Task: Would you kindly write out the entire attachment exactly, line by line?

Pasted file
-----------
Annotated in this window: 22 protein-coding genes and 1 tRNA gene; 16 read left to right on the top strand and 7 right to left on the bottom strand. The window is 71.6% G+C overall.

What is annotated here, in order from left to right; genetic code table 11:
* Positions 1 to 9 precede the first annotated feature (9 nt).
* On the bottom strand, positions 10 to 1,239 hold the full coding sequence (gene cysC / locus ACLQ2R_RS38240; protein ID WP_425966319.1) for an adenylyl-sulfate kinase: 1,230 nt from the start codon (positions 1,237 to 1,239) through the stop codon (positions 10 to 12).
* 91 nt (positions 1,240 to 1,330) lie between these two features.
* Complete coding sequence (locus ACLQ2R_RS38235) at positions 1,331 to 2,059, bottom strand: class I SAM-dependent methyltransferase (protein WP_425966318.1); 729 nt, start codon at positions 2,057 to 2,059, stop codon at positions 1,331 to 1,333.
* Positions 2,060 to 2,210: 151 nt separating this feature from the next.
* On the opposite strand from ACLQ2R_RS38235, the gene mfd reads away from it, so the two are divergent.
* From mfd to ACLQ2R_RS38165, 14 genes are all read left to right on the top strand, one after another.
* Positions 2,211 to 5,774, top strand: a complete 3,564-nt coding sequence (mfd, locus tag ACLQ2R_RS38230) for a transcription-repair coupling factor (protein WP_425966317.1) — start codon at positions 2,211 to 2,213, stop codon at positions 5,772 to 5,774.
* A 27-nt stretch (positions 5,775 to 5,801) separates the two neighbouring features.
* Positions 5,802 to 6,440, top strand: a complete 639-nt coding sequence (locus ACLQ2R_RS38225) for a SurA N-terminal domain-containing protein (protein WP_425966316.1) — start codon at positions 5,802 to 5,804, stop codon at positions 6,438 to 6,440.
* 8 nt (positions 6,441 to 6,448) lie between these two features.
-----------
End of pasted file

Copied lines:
Annotated in this window: 22 protein-coding genes and 1 tRNA gene; 16 read left to right on the top strand and 7 right to left on the bottom strand. The window is 71.6% G+C overall.

What is annotated here, in order from left to right; genetic code table 11:
* Positions 1 to 9 precede the first annotated feature (9 nt).
* On the bottom strand, positions 10 to 1,239 hold the full coding sequence (gene cysC / locus ACLQ2R_RS38240; protein ID WP_425966319.1) for an adenylyl-sulfate kinase: 1,230 nt from the start codon (positions 1,237 to 1,239) through the stop codon (positions 10 to 12).
* 91 nt (positions 1,240 to 1,330) lie between these two features.
* Complete coding sequence (locus ACLQ2R_RS38235) at positions 1,331 to 2,059, bottom strand: class I SAM-dependent methyltransferase (protein WP_425966318.1); 729 nt, start codon at positions 2,057 to 2,059, stop codon at positions 1,331 to 1,333.
* Positions 2,060 to 2,210: 151 nt separating this feature from the next.
* On the opposite strand from ACLQ2R_RS38235, the gene mfd reads away from it, so the two are divergent.
* From mfd to ACLQ2R_RS38165, 14 genes are all read left to right on the top strand, one after another.
* Positions 2,211 to 5,774, top strand: a complete 3,564-nt coding sequence (mfd, locus tag ACLQ2R_RS38230) for a transcription-repair coupling factor (protein WP_425966317.1) — start codon at positions 2,211 to 2,213, stop codon at positions 5,772 to 5,774.
* A 27-nt stretch (positions 5,775 to 5,801) separates the two neighbouring features.
* Positions 5,802 to 6,440, top strand: a complete 639-nt coding sequence (locus ACLQ2R_RS38225) for a SurA N-terminal domain-containing protein (protein WP_425966316.1) — start codon at positions 5,802 to 5,804, stop codon at positions 6,438 to 6,440.
* 8 nt (positions 6,441 to 6,448) lie between these two features.